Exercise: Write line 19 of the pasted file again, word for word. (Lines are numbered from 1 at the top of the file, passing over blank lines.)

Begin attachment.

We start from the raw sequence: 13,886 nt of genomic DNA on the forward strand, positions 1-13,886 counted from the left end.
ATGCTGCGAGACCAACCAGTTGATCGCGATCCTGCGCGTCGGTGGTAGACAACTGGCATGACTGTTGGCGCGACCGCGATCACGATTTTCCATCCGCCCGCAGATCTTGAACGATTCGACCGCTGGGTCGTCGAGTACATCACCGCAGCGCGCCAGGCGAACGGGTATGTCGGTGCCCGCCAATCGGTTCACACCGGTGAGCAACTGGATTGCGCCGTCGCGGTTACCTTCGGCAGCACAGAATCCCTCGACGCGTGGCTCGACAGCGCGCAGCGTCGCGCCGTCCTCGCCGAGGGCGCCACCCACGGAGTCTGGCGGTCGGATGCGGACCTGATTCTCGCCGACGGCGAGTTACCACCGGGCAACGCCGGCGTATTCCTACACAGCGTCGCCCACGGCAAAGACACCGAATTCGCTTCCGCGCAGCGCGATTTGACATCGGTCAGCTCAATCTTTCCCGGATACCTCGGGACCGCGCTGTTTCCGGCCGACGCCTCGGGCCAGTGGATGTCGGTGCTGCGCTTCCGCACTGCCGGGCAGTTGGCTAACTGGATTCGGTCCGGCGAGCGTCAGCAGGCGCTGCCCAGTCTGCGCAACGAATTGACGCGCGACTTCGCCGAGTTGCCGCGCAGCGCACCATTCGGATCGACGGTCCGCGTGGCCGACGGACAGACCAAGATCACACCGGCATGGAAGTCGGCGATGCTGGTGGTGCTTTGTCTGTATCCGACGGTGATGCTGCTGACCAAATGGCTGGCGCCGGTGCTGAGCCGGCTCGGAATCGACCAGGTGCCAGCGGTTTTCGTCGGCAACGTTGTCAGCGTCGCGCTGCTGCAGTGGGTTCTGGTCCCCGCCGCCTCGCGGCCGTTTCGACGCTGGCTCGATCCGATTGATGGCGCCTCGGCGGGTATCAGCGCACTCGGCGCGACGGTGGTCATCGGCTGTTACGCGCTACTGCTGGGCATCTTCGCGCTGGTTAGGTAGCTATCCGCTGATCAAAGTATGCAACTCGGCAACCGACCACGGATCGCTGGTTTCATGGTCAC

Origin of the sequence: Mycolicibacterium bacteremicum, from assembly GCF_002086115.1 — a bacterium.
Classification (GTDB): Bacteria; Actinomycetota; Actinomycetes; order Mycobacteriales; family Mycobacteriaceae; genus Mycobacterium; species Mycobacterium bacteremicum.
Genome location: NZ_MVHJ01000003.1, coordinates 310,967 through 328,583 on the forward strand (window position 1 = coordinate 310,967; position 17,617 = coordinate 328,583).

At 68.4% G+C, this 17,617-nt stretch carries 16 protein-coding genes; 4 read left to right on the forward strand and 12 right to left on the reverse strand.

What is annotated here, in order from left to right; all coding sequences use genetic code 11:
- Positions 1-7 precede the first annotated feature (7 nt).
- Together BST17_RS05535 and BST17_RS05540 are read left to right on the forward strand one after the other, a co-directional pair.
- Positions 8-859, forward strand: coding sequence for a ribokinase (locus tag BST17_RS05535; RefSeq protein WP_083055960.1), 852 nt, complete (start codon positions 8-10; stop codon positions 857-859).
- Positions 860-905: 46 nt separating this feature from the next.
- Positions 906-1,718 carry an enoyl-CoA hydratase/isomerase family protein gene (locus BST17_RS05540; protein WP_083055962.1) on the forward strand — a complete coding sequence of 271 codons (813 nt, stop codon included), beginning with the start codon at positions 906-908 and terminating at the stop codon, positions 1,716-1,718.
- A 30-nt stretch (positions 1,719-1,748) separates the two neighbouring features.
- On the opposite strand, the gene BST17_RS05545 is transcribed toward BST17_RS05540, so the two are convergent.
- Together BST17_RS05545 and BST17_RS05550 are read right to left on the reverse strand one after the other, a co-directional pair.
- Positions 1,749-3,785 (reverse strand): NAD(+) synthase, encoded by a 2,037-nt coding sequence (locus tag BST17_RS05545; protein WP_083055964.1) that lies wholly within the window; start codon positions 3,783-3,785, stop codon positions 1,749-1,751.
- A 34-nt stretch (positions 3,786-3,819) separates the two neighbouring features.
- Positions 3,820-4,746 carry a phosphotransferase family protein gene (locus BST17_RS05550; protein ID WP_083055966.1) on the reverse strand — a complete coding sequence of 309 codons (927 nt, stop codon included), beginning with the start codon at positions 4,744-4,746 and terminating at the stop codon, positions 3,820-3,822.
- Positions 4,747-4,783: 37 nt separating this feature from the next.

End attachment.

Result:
- Positions 4,747-4,783: 37 nt separating this feature from the next.